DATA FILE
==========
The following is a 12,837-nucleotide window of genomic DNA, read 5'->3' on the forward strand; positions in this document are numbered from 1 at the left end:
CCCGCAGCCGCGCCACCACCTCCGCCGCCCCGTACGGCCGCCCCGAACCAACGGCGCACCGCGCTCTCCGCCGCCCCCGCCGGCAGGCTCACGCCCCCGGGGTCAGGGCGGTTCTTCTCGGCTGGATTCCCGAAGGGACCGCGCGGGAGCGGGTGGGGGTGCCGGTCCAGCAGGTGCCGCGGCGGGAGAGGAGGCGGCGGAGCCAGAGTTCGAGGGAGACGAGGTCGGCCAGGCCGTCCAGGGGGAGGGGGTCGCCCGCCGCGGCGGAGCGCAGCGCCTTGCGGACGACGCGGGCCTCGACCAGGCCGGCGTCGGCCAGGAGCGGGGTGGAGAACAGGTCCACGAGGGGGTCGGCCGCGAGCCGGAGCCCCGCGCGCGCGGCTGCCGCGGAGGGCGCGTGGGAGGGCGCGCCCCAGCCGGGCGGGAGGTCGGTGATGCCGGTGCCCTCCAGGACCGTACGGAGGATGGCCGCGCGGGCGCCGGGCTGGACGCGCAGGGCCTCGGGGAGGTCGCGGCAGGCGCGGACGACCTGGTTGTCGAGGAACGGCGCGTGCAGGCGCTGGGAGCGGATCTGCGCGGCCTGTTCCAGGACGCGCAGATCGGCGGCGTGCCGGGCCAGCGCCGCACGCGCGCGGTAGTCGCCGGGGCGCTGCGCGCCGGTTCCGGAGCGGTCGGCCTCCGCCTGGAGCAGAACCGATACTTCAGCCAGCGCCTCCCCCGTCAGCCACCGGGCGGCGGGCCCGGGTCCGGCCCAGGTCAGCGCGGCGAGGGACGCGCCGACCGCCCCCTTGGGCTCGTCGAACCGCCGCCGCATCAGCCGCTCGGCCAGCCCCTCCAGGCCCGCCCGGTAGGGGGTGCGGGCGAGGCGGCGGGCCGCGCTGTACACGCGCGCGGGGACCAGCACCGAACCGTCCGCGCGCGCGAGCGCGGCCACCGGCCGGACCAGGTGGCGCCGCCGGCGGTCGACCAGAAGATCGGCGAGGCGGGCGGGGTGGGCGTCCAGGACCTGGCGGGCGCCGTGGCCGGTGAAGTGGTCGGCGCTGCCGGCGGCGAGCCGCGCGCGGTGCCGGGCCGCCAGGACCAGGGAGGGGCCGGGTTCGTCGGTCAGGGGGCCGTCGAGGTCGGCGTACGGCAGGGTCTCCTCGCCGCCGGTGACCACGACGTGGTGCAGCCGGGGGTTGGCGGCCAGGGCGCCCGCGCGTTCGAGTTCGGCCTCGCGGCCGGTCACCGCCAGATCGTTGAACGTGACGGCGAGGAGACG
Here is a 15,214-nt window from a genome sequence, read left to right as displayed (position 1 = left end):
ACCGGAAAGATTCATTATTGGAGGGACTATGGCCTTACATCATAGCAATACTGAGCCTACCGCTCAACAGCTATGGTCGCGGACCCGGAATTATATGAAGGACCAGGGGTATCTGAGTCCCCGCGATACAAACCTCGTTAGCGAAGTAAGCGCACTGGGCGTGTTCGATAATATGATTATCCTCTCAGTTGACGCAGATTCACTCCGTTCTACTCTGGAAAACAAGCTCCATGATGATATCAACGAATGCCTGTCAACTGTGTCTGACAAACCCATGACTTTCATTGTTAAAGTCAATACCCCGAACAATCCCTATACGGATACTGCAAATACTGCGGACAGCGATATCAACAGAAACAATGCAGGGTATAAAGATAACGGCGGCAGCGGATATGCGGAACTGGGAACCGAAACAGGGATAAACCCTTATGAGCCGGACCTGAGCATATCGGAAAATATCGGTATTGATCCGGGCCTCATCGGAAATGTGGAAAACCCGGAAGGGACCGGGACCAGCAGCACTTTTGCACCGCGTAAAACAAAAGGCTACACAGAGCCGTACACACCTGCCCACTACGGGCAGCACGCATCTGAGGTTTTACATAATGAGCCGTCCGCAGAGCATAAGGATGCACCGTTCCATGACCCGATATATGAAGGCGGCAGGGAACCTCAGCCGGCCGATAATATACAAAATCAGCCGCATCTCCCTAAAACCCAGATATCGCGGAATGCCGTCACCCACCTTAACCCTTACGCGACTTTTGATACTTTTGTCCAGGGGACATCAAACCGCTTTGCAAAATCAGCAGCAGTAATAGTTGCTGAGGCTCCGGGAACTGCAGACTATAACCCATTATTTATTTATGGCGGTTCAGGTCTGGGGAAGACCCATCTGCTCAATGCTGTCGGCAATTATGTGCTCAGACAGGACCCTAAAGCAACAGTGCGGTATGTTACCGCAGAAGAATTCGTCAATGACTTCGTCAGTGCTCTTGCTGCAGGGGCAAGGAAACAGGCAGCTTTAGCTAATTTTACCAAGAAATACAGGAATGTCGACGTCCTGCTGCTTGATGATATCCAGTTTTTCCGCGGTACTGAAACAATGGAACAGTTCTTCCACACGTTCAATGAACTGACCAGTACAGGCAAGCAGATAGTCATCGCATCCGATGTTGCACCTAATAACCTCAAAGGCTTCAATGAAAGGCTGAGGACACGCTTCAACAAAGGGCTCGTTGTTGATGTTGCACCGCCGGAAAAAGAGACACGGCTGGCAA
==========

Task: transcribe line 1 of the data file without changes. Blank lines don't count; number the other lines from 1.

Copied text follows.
The following is a 12,837-nucleotide window of genomic DNA, read 5'->3' on the forward strand; positions in this document are numbered from 1 at the left end: